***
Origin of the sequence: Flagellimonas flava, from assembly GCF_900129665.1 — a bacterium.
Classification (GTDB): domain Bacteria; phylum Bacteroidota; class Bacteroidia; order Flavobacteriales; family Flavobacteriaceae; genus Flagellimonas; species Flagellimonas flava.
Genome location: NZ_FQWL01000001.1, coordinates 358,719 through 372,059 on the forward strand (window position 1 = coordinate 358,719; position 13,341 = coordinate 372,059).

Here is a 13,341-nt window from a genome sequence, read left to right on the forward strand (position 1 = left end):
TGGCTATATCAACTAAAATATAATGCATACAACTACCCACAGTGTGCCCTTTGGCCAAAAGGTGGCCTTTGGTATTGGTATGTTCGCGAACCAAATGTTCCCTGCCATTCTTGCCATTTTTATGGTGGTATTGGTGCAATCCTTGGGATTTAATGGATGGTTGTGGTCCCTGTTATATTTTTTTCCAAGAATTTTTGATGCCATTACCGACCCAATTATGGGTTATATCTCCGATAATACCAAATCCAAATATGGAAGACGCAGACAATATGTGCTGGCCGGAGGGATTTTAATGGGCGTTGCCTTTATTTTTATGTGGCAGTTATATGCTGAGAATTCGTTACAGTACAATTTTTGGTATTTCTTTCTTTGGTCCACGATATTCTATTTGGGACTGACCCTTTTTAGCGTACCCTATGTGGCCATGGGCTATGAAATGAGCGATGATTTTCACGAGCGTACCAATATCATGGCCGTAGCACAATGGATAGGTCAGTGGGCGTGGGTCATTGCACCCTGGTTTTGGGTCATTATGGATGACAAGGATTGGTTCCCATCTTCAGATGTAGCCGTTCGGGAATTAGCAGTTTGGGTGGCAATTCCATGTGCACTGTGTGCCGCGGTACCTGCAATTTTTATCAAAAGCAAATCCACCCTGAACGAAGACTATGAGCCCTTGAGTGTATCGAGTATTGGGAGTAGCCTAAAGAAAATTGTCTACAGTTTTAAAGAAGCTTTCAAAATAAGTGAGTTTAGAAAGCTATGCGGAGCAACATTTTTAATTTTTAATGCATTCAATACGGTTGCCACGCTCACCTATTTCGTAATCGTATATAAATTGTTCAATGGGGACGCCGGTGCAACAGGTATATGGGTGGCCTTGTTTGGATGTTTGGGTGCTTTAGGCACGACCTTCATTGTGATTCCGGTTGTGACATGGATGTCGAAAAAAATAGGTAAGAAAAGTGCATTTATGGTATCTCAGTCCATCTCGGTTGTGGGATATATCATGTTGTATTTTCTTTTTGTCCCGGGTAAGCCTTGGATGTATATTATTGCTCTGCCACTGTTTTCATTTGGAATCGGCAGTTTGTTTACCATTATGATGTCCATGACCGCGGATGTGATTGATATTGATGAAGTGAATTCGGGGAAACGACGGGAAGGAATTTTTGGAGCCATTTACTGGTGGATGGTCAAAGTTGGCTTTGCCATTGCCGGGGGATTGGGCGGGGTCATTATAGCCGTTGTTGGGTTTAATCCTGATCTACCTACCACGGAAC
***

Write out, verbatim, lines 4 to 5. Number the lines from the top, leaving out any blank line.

Here is a 13,341-nt window from a genome sequence, read left to right on the forward strand (position 1 = left end):
TGGCTATATCAACTAAAATATAATGCATACAACTACCCACAGTGTGCCCTTTGGCCAAAAGGTGGCCTTTGGTATTGGTATGTTCGCGAACCAAATGTTCCCTGCCATTCTTGCCATTTTTATGGTGGTATTGGTGCAATCCTTGGGATTTAATGGATGGTTGTGGTCCCTGTTATATTTTTTTCCAAGAATTTTTGATGCCATTACCGACCCAATTATGGGTTATATCTCCGATAATACCAAATCCAAATATGGAAGACGCAGACAATATGTGCTGGCCGGAGGGATTTTAATGGGCGTTGCCTTTATTTTTATGTGGCAGTTATATGCTGAGAATTCGTTACAGTACAATTTTTGGTATTTCTTTCTTTGGTCCACGATATTCTATTTGGGACTGACCCTTTTTAGCGTACCCTATGTGGCCATGGGCTATGAAATGAGCGATGATTTTCACGAGCGTACCAATATCATGGCCGTAGCACAATGGATAGGTCAGTGGGCGTGGGTCATTGCACCCTGGTTTTGGGTCATTATGGATGACAAGGATTGGTTCCCATCTTCAGATGTAGCCGTTCGGGAATTAGCAGTTTGGGTGGCAATTCCATGTGCACTGTGTGCCGCGGTACCTGCAATTTTTATCAAAAGCAAATCCACCCTGAACGAAGACTATGAGCCCTTGAGTGTATCGAGTATTGGGAGTAGCCTAAAGAAAATTGTCTACAGTTTTAAAGAAGCTTTCAAAATAAGTGAGTTTAGAAAGCTATGCGGAGCAACATTTTTAATTTTTAATGCATTCAATACGGTTGCCACGCTCACCTATTTCGTAATCGTATATAAATTGTTCAATGGGGACGCCGGTGCAACAGGTATATGGGTGGCCTTGTTTGGATGTTTGGGTGCTTTAGGCACGACCTTCATTGTGATTCCGGTTGTGACATGGATGTCGAAAAAAATAGGTAAGAAAAGTGCATTTATGGTATCTCAGTCCATCTCGGTTGTGGGATATATCATGTTGTATTTTCTTTTTGTCCCGGGTAAGCCTTGGATGTATATTATTGCTCTGCCACTGTTTTCATTTGGAATCGGCAGTTTGTTTACCATTATGATGTCCATGACCGCGGATGTGATTGATATTGATGAAGTGAATTCGGGGAAACGACGGGAAGGAATTTTTGGAGCCATTTACTGGTGGATGGTCAAAGTTGGCTTTGCCATTGCCGGGGGATTGGGCGGGGTCATTATAGCCGTTGTTGGGTTTAATCCTGATCTACCTACCACGGAAC